I wasn’t sure what to say. I didn’t know very much about adoption, especially open adoption. Talking to my husband, we decided that she was making such a big sacrifice and we should do whatever we could to make it easier on her. So I called her and told her that we wanted to adopt the baby if she would let us, and she agreed.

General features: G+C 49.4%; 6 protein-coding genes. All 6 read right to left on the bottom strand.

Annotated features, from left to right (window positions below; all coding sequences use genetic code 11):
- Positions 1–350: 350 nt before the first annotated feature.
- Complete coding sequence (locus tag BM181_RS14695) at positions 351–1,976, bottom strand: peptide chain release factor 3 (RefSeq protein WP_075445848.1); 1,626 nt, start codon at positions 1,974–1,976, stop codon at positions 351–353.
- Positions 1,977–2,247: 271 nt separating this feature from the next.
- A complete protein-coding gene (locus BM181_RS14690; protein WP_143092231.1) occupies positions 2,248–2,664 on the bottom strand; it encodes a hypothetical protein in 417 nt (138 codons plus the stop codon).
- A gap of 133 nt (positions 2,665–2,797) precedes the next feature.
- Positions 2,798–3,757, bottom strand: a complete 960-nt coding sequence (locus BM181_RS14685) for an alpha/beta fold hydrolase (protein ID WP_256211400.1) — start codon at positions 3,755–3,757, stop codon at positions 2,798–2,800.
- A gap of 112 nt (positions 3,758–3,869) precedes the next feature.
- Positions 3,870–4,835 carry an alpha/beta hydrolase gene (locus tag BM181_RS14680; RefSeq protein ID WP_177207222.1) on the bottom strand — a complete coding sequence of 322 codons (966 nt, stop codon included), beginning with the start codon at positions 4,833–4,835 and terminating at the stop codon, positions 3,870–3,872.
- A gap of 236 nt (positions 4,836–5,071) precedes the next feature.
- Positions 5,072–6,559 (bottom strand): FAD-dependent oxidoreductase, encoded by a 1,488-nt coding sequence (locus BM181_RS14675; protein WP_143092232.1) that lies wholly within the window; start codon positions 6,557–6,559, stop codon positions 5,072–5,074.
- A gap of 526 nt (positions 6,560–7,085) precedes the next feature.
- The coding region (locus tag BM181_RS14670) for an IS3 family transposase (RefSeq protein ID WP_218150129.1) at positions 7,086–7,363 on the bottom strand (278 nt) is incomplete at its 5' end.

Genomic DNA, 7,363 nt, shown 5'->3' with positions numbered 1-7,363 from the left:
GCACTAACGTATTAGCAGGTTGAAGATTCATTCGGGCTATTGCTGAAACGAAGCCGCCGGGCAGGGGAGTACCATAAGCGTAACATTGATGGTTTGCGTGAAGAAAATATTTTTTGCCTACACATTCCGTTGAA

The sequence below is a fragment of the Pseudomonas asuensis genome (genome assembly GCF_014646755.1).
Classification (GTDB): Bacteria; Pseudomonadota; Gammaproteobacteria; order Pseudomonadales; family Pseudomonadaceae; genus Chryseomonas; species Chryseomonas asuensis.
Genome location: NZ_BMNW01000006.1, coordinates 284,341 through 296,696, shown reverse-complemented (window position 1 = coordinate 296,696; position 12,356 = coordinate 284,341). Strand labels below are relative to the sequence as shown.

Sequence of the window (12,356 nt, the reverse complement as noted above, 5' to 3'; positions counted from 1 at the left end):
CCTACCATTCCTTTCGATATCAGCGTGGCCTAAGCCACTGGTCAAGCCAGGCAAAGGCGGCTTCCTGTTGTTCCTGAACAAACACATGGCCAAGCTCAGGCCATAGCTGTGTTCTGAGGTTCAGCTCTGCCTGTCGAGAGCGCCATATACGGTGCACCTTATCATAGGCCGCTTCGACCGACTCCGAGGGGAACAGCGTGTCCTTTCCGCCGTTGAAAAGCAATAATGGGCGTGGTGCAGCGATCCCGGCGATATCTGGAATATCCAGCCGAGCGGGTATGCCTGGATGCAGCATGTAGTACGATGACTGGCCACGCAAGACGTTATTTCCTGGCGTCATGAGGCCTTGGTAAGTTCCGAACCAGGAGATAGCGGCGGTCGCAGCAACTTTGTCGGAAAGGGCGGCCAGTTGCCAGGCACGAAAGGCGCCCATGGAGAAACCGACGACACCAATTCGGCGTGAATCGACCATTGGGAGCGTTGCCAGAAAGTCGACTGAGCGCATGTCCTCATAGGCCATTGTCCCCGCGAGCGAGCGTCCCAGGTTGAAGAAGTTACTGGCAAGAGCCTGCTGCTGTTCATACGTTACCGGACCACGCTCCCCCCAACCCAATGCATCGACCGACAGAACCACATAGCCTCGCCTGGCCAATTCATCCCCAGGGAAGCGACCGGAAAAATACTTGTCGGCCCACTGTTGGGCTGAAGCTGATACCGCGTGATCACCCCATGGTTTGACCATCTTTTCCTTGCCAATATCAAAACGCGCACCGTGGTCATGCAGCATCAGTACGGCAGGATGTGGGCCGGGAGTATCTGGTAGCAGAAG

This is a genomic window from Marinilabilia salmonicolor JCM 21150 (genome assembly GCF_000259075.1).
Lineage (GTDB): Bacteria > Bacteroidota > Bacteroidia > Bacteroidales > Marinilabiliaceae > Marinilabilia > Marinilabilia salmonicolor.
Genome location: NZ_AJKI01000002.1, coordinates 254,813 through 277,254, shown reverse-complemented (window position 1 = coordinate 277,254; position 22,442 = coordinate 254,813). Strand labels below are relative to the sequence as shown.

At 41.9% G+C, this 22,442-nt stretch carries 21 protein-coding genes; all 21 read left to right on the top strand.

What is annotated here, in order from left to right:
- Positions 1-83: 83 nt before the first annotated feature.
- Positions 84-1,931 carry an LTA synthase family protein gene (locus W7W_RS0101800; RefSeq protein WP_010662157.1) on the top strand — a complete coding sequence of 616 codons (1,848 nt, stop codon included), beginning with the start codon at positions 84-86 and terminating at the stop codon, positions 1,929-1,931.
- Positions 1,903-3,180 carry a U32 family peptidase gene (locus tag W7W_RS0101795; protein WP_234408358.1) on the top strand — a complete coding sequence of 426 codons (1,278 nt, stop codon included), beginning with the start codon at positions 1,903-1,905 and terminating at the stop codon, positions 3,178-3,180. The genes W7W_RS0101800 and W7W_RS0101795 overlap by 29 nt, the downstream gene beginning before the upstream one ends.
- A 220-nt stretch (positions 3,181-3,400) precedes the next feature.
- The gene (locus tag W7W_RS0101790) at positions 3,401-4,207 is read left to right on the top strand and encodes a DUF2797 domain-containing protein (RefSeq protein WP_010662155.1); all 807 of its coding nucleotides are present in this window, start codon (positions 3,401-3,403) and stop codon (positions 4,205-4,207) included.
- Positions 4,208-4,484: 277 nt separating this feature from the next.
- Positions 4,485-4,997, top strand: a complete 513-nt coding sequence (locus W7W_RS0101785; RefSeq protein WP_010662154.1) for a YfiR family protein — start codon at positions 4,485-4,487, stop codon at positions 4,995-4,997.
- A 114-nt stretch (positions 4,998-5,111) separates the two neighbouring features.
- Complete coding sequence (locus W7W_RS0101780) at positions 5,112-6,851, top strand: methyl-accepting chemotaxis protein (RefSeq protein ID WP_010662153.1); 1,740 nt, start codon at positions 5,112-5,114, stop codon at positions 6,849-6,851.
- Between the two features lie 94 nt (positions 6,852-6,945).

The first meeting between Annie and Pete happened during our first meeting with the adoption attorney. We picked Annie up, and I introduced the two of them. There was a long awkward silence. The ride to the attorney’s office was a long one, and the conversation was limited to cars, work, and other trivial things. There was not one mention of where we were going or why. On the way back, my husband whispered to me that he was hungry, should we invite Annie? I smiled and told him to go ahead and ask her and, somewhat shyly, he did. Annie agreed to have lunch with us, so we stopped at a nearby restaurant. While we were eating, Annie asked Pete if he planned on naming the baby Pete Jr. if it was a boy. My husband, caught a little off-guard, managed to reply, “No.” Annie sighed relief and said, “I’m glad because I wouldn’t want him to get teased. You know, the whole Pete and Re-Pete thing.” Pete and I both burst out laughing and then so did Annie. The ice was now broken.